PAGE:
"Let food be thy medicine and medicine be thy food" - Hippocrates

Tuesday, January 25, 2011

Comforting Crockpot Meals

Whew! These past few weeks have been superbusy at work. The New Year brings new programs and lots of motivated people:) And that means my schedule gets crazy. The last thing I want to do after a long day is come home and cook. But thankfully, I had a comforting meal in the crockpot waiting for me. If you don't have a crockpot, they are a great kitchen tool. Mine only has a low and high setting, but others are more high tech with programming features including multiple time and temperature settings. And they even have an auto shift to warm button so your food is ready when you are! Too easy!  Anyway, when I was visiting my good friend Genia and her family for the holidays, she made an awesome rosemary chicken dish. I made a few modifications, but it is really yummy as the original version too.
Crockpots are so easy. Just assemble the ingredients and add them to the crockpot. Typical cook time for Crock-Pot® slow cookers to reach simmer point (209°F):
Low: 7-8 to reach the simmer point
High: 3-4 hours to reach the simmer point

For more great recipes, visit the crockpot website, http://www.crockpot.com/

Enjoy this great recipe:
Rosemary Chicken with White Beans


2 tablespoons oil

4 to 6 chicken breast, halved

1 cup carrots, sliced

1/2 cup celery, siced

15 1/2 ounces Great Northern or other white beans, drained and rinsed

1/2 teaspoon salt

1/2 teaspoon pepper

1 teaspoon rosemary

1 teaspoon thyme

1/3 cup fat-free Italian dressing

I also added 1 small zuchini, 1 small summer squash, 1/2 cup onion diced, 1 sliced mushrooms, 1 cup cherry tomatoes (halved) and 2 cups of low sodium chicken broth.


1.Heat oil in skillet. Brown chicken breasts in hot oil. Remove and drain.

2.Place carrots, celery, and beans and other vegetables in stoneware.

3.Add chicken breasts.

4.Combine salt, pepper, rosemary, thyme, broth and Italian dressing and pour over ingredients in stoneware. Stir slightly to combine.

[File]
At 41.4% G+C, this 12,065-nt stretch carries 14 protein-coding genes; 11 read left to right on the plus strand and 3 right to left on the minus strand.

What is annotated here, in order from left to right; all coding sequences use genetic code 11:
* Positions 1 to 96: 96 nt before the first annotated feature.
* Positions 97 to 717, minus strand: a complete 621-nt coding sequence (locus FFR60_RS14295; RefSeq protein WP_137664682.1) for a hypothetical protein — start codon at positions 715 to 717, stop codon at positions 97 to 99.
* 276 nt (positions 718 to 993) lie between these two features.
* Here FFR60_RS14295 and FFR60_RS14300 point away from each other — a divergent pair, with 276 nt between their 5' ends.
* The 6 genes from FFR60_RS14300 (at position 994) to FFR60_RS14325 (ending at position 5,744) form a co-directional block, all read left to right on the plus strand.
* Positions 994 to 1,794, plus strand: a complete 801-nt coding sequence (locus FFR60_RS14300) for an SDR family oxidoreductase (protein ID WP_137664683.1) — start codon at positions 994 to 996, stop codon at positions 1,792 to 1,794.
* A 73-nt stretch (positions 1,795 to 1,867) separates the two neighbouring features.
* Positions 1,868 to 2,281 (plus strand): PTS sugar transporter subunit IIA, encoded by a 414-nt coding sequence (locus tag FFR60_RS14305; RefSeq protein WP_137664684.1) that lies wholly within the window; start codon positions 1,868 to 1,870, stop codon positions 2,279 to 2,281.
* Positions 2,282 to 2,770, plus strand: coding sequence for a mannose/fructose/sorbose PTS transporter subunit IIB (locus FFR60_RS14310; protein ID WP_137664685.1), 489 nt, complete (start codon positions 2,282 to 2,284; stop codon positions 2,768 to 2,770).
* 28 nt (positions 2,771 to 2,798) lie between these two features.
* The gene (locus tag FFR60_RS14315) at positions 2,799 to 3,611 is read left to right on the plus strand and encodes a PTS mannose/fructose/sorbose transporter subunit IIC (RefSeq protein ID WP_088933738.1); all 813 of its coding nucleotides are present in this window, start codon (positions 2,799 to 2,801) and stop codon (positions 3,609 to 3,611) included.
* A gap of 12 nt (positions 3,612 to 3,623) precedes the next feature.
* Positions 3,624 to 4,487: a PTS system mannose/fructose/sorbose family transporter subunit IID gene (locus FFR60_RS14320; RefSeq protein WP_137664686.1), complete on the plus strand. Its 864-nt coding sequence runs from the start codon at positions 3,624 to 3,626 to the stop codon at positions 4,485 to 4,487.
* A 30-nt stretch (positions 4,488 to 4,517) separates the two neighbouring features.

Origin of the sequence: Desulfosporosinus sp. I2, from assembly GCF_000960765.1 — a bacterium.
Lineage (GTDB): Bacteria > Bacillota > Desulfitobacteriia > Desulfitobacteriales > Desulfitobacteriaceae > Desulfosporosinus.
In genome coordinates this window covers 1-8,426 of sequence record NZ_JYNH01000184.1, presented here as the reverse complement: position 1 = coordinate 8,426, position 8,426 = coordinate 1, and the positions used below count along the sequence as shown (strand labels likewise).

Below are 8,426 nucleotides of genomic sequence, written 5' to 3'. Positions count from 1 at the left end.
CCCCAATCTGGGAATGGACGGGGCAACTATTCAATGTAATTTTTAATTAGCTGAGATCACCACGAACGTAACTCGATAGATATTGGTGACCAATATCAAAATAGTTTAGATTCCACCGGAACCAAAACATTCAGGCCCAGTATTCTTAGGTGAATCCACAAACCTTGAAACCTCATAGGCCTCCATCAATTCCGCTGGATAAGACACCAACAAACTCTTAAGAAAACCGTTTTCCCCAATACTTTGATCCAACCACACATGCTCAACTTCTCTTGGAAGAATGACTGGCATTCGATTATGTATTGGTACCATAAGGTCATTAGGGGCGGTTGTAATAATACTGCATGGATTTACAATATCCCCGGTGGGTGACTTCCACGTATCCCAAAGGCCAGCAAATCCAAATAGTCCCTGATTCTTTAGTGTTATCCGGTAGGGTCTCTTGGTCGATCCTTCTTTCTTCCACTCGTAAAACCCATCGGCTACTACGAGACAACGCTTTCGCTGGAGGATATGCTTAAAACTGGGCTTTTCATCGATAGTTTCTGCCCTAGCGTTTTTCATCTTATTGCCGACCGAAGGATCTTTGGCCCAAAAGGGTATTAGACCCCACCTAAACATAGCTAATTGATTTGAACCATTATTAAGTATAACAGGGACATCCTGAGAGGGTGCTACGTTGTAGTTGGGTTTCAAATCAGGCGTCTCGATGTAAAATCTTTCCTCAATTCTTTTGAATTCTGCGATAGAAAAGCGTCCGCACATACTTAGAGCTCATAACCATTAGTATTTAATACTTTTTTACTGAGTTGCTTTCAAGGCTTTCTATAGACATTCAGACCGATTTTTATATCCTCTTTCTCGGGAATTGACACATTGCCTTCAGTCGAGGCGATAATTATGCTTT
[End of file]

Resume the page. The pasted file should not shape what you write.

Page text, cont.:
5.Cover; cook on Low 8 to 9 hours or on High 4 to 5 hours.

Sunday, January 2, 2011

New Year Nutrition

The holidays have come and gone. If you are like most people, too much food and too little activity has left you with an unwanted weight gain. And the accompanying sluggish hangover from all the sugary treats and alcohol. I enjoyed my holiday break visiting friends and family in Oklahoma, but I was anxious to get back to my routine of healthy eating and exercise. This time of year, magazines and newspapers talk about detox diets. Although these offer quick results, they are not nutritionally adequate, especially as you get back into a regular workout routine. Rather than go on a crash diet, develop a healthy eating plan that will become part of your lifestyle. And no, vitamins and supplements are not substitutes for real food. Bottom line, you are going to get the best results from eating whole, nutrient dense food.
Now most of us know that an apple is more nutritious than a candy bar. Healthy eating is common sense for the most part, but it can get confusing. Especially when you read articles filled with misinformation (please stay tuned for my next post about separating nutrition fact from fiction). Most of it comes down to planning. Just like you plan your workouts, you need to plan your eating.

Get started. Write down what you typically eat in a day. Now review your meals- do you notice anything missing? Do you need to eat more vegetables? Cut back on the sugar?

Keep track of your eating. Websites such as www.sparkpeople.com and www.livestrong.com are helpful. Enter your personal information and an estimate of your daily calorie needs is provided. This will seem tedious, but after awhile you will get into a routine and be more aware of what you are eating.

Set Goals. We all have training goals- swim faster, bike stronger. Make nutrition goals as well. Goals should be S.M.A.R.T. (Specific, Measurable, Achievable, Realistic, and Timely). It is not enough to say that you are going to eat more fruits in a day. Plan it out. For instance, "I am going to increase my intake of fruits by having a banana before my workout and adding berries to my post-workout smoothie."

Plan, Plan, Plan. Think about what you will eat ahead of time. Plan out 2 to 3 breakfast meals and have the food on hand. Instead of hitting the drive-thru, bring your lunch to work. Pack snacks to avoid the vending machines and breakroom munchies. Plan your dinners. Whether you are a single or married with a family, you can sit down and plan your meals for the week. Create a shopping list from your meal plan. Spend a weekend afternoon cooking your meals for the week. Portion into containers and refrigerate. That way you will have healthy meals available when you get home from your busy day.
As you plan out your racing calendar and accompanying workouts, don't forget to plan your nutrition. Take your training up a notch with healthy eating. It can make a good year even better.

If you would like help getting started with a healthy eating plan, please don't hesitate to contact me at floridardld@hotmail.com. Happy New Year!